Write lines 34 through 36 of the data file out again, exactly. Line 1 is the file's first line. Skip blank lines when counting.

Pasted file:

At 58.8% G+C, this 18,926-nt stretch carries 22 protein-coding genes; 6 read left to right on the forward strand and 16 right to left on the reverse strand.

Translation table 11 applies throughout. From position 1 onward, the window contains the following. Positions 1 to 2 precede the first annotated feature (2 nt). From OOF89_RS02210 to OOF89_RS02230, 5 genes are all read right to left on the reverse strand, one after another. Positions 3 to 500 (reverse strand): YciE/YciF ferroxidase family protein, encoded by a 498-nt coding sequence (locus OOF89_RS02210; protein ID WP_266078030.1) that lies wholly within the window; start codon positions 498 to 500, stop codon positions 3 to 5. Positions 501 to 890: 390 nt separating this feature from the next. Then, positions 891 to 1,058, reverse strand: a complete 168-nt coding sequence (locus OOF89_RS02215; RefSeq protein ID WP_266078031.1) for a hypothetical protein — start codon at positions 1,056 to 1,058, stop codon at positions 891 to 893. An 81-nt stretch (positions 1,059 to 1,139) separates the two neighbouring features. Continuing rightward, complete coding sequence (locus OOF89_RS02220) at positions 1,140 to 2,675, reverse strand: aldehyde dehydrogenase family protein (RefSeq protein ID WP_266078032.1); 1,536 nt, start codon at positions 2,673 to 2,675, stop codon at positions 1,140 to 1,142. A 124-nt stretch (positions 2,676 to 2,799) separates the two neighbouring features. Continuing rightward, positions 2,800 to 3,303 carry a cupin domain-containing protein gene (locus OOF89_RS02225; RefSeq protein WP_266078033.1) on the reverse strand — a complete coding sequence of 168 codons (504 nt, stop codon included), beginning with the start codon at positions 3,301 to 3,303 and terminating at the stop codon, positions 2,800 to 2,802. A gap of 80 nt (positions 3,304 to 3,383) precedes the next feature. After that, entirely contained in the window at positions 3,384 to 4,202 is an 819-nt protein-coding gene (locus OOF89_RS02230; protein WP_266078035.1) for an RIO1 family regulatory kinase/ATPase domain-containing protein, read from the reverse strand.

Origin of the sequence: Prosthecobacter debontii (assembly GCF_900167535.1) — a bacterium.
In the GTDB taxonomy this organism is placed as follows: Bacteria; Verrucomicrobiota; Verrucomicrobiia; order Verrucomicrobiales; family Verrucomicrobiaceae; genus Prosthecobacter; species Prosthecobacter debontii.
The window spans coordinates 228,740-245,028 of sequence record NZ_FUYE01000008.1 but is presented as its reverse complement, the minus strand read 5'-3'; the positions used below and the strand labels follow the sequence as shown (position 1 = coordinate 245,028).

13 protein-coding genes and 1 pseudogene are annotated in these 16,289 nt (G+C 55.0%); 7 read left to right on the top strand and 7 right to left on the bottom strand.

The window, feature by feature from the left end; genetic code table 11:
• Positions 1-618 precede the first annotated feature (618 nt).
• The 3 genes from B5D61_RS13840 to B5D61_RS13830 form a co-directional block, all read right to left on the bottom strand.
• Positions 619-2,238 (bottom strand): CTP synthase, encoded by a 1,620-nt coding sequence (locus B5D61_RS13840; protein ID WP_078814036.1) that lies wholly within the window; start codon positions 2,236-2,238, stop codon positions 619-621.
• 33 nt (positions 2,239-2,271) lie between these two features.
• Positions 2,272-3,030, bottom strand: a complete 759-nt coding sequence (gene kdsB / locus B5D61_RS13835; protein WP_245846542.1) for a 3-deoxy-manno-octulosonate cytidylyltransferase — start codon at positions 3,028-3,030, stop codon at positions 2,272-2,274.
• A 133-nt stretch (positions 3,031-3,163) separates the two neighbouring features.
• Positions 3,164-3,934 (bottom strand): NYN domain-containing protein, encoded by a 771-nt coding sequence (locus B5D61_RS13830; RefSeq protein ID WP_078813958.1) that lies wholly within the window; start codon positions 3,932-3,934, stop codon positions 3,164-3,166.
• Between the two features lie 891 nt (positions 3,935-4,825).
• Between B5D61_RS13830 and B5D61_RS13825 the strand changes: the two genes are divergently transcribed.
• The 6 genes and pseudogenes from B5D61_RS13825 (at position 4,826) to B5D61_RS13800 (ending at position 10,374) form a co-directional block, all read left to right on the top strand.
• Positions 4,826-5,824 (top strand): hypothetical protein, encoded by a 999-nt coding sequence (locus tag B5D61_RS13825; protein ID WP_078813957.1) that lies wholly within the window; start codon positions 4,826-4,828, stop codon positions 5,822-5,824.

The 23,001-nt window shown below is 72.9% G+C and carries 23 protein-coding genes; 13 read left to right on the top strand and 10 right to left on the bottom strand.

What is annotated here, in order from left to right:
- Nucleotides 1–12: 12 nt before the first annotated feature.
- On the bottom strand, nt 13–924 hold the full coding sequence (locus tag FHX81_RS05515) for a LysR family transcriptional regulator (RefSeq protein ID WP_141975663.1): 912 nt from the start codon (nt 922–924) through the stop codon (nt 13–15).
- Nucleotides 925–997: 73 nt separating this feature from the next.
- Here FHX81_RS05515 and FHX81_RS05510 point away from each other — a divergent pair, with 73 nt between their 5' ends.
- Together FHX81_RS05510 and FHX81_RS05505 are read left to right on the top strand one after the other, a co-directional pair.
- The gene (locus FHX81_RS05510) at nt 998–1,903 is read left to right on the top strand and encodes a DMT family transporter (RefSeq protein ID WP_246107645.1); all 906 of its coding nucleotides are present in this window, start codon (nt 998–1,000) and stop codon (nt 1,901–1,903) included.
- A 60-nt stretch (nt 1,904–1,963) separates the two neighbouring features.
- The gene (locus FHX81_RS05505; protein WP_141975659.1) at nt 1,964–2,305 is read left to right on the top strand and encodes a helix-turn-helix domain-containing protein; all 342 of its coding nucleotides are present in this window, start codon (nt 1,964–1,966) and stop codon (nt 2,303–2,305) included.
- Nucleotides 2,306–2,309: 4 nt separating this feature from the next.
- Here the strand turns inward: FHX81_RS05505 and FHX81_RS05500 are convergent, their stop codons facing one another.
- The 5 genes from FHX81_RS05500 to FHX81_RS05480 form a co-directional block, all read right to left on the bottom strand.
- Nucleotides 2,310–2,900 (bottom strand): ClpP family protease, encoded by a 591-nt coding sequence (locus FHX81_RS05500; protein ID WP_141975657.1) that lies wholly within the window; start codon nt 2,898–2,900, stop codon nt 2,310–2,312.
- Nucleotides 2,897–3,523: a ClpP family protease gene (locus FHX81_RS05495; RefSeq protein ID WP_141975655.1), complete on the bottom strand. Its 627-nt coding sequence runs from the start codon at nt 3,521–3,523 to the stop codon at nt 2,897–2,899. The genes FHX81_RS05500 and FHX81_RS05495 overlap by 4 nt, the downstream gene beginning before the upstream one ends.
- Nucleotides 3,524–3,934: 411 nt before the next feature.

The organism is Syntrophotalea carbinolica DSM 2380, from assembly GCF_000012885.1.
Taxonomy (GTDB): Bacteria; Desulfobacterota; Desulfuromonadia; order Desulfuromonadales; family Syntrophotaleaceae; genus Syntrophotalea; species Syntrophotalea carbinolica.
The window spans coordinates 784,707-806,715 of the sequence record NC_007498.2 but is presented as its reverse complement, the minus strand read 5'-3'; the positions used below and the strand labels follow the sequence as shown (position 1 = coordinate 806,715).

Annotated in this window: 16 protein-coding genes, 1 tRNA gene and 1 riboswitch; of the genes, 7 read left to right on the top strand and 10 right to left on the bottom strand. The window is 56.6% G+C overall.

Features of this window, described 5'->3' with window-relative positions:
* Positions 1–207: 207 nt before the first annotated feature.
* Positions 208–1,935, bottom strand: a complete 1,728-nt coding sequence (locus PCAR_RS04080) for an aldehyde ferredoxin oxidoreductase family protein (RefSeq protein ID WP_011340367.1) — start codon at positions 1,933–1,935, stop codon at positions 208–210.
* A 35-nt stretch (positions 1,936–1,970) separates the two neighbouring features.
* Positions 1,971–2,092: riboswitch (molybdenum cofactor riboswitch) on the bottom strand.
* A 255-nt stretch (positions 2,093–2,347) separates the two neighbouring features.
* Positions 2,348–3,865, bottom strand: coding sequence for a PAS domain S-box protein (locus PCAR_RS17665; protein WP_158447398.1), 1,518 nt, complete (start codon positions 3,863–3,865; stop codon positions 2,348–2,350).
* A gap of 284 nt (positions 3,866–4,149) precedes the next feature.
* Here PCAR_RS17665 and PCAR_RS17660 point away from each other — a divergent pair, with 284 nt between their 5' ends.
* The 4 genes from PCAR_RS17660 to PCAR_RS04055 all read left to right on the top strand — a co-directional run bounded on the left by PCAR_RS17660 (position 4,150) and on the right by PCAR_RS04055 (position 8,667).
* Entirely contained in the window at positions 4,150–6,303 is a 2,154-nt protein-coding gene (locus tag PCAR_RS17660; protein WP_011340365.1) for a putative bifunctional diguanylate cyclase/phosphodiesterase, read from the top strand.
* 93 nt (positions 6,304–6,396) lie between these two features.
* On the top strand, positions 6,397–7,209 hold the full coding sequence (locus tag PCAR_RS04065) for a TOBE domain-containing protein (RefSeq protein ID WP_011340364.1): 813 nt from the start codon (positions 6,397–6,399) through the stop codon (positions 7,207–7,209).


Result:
- Nucleotides 3,524–3,934: 411 nt before the next feature.

The organism is Syntrophotalea carbinolica DSM 2380, from assembly GCF_000012885.1.
Taxonomy (GTDB): Bacteria; Desulfobacterota; Desulfuromonadia; order Desulfuromonadales; family Syntrophotaleaceae; genus Syntrophotalea; species Syntrophotalea carbinolica.